In case of 117 in Su-57 it got plasma ignition system and FADEC everything else is similar as in case of 117 in Su-35.

So if 117 fit in Su-57 and fit in older Flankers then why you think AL-51 will not fit in older Flankers too?


I agree.

Congrats on the AL-61, and all the aircraft she powers.

Re: Su-35. How the hell it did that?

Unread postPosted: 18 May 2020, 04:17
by boogieman
Not sure how accurate this is since it is only a blog post but it did give me a chuckle.
Chinese military experts praised the Russian Su-35, but said it was unsuitable for air combat. Russia may start supplying another batch of Su-35 fighters to the PRC, although experts from the PRC said that the Russian combat aircraft could not show its best side during testing during simulated aerial combat, since it lost the battle to the Chinese J-16. and J-10. The Su-35 was put on combat duty of the Chinese Air Force in one year and has already formed combat strength, as well as completed escort tasks for the H-6K and flew around the island of Taiwan. According to Sina Military, to make up for the shortage of fighters, China decided to purchase a batch of Su-35. However, the fighter has flaws, and its avionics system is not very developed.

http://defense-studies.blogspot.com/202 ... j.html?m=1

Wouldn't surprise me at all to find that the Chinese jets wreaked all kinds of havoc on the PESA Irbis-E with their newest AESA radars. Just imagine what F22 or F35 would do.

Re: Su-35. How the hell it did that?

Unread postPosted: 18 May 2020, 14:39
by awsome
Which makes the F-35 demo that much more impressive.[/quote]


Sensor fusion makes the F-35 the most impressive flight demo to watch IMHO....

Re: Su-35. How the hell it did that?

Unread postPosted: 18 May 2020, 14:50
by mixelflick
boogieman wrote:Not sure how accurate this is since it is only a blog post but it did give me a chuckle.
Chinese military experts praised the Russian Su-35, but said it was unsuitable for air combat. Russia may start supplying another batch of Su-35 fighters to the PRC, although experts from the PRC said that the Russian combat aircraft could not show its best side during testing during simulated aerial combat, since it lost the battle to the Chinese J-16. and J-10. The Su-35 was put on combat duty of the Chinese Air Force in one year and has already formed combat strength, as well as completed escort tasks for the H-6K and flew around the island of Taiwan. According to Sina Military, to make up for the shortage of fighters, China decided to purchase a batch of Su-35. However, the fighter has flaws, and its avionics system is not very developed.

http://defense-studies.blogspot.com/202 ... j.html?m=1

Wouldn't surprise me at all to find that the Chinese jets wreaked all kinds of havoc on the PESA Irbis-E with their newest AESA radars. Just imagine what F22 or F35 would do.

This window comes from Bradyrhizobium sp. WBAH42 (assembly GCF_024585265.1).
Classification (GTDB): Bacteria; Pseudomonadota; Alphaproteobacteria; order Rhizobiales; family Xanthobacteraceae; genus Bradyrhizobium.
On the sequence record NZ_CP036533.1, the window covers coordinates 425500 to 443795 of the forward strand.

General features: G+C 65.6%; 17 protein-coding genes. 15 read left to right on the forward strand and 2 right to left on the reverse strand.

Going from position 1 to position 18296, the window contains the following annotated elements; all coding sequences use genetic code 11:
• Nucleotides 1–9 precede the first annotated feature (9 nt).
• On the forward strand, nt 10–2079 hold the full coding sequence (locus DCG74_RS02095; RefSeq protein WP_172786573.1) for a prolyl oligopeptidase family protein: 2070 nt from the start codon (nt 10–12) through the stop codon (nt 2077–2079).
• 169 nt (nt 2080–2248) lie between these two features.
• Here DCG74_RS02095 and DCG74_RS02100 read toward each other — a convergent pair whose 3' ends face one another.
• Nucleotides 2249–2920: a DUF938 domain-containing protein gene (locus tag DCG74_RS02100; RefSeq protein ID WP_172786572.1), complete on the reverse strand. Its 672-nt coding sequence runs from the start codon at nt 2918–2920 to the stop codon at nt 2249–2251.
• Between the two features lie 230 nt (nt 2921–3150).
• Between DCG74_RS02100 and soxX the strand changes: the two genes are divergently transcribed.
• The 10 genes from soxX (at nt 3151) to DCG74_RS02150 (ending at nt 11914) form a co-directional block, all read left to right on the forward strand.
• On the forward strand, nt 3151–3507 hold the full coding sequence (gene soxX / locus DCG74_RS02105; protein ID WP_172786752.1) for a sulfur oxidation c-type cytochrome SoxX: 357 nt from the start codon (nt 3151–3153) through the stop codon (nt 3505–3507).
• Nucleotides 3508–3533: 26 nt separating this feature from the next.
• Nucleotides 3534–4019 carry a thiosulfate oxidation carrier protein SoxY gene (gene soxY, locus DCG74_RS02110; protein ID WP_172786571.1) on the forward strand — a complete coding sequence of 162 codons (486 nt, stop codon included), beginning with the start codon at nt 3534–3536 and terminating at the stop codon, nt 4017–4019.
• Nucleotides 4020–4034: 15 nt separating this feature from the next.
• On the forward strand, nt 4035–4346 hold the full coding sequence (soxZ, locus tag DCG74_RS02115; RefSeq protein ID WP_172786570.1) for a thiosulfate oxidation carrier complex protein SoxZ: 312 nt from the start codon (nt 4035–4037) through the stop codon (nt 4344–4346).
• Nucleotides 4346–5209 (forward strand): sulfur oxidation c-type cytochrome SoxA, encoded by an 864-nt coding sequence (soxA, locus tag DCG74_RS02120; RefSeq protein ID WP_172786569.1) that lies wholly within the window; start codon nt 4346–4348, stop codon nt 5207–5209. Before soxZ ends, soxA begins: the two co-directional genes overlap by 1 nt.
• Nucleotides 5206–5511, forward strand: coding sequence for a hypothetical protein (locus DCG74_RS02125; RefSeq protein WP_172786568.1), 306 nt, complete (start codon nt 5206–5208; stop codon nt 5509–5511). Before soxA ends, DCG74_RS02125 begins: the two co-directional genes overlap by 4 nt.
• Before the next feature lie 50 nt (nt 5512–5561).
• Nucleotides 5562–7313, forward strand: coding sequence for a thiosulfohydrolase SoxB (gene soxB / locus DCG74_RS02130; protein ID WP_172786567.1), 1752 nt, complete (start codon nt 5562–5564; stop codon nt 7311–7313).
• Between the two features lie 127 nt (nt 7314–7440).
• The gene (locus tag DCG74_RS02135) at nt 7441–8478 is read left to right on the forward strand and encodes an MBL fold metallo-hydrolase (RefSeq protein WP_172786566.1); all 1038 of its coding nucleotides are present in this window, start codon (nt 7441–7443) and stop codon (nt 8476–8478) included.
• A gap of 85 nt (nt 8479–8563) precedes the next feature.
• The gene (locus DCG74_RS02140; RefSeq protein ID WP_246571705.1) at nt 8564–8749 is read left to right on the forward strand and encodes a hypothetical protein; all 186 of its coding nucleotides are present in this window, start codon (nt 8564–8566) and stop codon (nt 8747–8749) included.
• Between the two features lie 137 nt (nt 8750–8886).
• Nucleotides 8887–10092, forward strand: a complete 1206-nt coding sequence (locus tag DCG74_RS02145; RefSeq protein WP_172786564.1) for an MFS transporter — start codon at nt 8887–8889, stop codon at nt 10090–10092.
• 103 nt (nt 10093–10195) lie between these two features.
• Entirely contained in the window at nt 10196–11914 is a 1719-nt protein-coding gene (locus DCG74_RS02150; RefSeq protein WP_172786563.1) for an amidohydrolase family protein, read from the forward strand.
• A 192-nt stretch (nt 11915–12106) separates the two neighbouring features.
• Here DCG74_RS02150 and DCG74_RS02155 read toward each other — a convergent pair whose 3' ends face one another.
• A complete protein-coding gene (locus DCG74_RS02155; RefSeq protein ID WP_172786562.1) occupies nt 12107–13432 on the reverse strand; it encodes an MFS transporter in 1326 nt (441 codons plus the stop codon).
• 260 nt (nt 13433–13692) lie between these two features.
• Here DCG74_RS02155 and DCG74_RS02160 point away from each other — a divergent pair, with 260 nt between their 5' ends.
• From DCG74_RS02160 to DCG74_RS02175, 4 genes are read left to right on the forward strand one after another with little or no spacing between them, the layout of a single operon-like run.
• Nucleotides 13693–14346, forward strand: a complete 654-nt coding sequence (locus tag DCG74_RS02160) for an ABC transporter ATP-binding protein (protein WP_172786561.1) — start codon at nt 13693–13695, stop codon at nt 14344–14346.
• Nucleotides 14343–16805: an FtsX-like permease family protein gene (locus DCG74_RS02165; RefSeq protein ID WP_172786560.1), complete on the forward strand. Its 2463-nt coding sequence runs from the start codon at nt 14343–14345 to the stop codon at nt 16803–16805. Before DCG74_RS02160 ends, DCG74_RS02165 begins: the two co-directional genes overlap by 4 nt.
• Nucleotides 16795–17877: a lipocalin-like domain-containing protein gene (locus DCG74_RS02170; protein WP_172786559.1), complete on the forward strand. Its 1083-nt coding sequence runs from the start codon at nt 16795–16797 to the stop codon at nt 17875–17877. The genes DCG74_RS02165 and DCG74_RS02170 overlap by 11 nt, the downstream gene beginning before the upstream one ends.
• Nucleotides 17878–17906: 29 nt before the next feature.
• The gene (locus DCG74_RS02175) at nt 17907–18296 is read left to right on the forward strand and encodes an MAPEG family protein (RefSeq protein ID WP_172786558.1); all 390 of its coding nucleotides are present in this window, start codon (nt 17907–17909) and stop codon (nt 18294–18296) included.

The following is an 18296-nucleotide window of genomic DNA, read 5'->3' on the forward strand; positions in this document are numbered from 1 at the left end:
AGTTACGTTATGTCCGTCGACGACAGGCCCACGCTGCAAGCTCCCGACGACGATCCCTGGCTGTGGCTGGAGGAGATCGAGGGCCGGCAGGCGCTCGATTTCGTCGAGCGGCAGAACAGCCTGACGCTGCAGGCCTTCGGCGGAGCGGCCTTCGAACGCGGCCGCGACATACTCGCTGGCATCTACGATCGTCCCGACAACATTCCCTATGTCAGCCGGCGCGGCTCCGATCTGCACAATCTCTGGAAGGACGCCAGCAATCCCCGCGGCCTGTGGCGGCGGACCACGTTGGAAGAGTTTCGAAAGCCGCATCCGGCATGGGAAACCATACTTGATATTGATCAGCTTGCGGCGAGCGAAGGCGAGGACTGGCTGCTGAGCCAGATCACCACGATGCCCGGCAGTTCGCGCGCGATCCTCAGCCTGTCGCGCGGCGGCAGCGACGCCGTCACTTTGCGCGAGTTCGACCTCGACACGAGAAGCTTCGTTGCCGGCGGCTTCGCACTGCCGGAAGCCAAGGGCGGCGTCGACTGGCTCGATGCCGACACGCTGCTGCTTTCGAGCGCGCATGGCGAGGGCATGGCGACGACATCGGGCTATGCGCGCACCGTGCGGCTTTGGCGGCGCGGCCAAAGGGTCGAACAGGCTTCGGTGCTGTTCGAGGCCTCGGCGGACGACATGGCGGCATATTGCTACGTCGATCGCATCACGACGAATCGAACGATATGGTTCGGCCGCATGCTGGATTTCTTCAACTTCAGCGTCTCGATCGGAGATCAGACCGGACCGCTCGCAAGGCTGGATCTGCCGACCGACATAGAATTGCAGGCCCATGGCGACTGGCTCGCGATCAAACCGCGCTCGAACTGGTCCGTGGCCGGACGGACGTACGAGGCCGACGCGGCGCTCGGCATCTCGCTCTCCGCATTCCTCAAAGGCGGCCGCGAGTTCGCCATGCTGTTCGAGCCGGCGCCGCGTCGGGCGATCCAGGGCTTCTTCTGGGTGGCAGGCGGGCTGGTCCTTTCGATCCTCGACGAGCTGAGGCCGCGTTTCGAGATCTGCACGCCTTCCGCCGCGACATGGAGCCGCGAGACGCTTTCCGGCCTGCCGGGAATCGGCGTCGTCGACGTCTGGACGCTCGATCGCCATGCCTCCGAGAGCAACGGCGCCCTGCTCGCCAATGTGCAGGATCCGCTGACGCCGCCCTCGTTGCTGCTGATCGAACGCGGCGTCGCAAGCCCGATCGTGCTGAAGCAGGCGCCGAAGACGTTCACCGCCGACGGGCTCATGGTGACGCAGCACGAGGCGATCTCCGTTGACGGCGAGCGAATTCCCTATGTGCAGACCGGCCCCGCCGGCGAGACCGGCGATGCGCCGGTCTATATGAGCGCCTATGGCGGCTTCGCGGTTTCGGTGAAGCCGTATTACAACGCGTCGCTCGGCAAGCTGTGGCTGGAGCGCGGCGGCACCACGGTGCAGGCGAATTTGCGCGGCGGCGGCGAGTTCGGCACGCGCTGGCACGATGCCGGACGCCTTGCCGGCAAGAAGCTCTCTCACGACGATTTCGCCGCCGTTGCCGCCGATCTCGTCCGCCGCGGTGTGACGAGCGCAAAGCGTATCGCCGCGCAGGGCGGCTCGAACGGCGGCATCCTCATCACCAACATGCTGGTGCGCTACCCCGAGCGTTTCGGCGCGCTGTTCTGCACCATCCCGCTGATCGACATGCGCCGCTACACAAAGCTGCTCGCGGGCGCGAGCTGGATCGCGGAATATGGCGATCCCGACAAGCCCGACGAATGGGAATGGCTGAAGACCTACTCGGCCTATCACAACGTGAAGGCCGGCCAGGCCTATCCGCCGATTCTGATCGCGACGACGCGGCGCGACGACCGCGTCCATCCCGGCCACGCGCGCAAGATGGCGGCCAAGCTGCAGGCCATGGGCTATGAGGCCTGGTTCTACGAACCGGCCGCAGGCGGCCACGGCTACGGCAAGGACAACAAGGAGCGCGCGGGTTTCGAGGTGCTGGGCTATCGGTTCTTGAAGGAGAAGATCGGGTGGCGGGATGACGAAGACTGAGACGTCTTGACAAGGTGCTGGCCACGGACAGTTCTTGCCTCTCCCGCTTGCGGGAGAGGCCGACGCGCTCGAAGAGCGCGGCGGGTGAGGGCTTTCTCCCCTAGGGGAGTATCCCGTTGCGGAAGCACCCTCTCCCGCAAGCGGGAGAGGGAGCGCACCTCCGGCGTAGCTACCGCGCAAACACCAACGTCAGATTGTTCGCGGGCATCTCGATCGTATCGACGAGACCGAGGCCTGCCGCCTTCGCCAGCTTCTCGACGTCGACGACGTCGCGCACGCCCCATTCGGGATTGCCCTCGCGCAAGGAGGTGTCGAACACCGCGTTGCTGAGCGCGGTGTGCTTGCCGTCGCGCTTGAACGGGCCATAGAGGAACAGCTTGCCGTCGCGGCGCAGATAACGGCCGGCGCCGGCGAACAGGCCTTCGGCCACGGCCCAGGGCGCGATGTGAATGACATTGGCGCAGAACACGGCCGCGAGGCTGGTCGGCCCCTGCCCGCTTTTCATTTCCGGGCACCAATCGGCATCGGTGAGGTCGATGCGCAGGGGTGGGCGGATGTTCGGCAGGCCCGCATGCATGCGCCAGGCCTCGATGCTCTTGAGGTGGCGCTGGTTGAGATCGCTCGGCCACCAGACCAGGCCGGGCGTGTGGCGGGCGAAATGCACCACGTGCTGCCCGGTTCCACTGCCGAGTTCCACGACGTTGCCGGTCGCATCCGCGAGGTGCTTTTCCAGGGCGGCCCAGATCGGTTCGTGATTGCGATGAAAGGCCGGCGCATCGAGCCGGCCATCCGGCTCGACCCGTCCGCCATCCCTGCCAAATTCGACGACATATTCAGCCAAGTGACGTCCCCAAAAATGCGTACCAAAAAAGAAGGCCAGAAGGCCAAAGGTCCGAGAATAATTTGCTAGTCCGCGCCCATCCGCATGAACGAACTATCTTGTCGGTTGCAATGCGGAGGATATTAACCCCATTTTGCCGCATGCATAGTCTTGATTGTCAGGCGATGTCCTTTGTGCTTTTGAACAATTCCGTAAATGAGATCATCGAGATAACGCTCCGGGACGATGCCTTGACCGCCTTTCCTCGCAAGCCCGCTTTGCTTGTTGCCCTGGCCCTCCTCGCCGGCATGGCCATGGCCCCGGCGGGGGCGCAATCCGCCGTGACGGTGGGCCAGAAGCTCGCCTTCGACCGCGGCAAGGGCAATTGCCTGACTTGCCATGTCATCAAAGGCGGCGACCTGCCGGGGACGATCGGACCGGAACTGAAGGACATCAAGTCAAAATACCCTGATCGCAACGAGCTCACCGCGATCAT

So let's see if I understand this.. The SU-35 got beat by both the J-16 AND J-10. And yet, they're ordering more of them?? I don't doubt their birds with AESA radars can beat it but.... Sounds like posturing to me, in order to negotiate a more favorable deal on their 2nd batch.

Re: Su-35. How the hell it did that?

Unread postPosted: 19 May 2020, 01:45
by charlielima223
mixelflick wrote:
boogieman wrote:Not sure how accurate this is since it is only a blog post but it did give me a chuckle.
Chinese military experts praised the Russian Su-35, but said it was unsuitable for air combat. Russia may start supplying another batch of Su-35 fighters to the PRC, although experts from the PRC said that the Russian combat aircraft could not show its best side during testing during simulated aerial combat, since it lost the battle to the Chinese J-16. and J-10. The Su-35 was put on combat duty of the Chinese Air Force in one year and has already formed combat strength, as well as completed escort tasks for the H-6K and flew around the island of Taiwan. According to Sina Military, to make up for the shortage of fighters, China decided to purchase a batch of Su-35. However, the fighter has flaws, and its avionics system is not very developed.

http://defense-studies.blogspot.com/202 ... j.html?m=1

Wouldn't surprise me at all to find that the Chinese jets wreaked all kinds of havoc on the PESA Irbis-E with their newest AESA radars. Just imagine what F22 or F35 would do.


So let's see if I understand this.. The SU-35 got beat by both the J-16 AND J-10. And yet, they're ordering more of them?? I don't doubt their birds with AESA radars can beat it but.... Sounds like posturing to me, in order to negotiate a more favorable deal on their 2nd batch.


Chinese state controlled media outlets are as trustworthy as their Russian counterparts.

Even though the latest Chinese fighter aircraft have AESA radars, I question how good those radars really are. Much like Soviet era pulse doppler radar on the Flankers and Fulcrums, those radars were not as good as their western counter parts. It could very well be the same with AESA radars on Chinese fighter jets.
China isnt known for being the innovative technological hub of the world. Most if not all of what they have made is in some shape or form copied or stolen. There is a reason why China is known for being the bootleg capital of the world. That part being said I have always believed that China is purchasing the Su-35 so that they can copy it in some ways.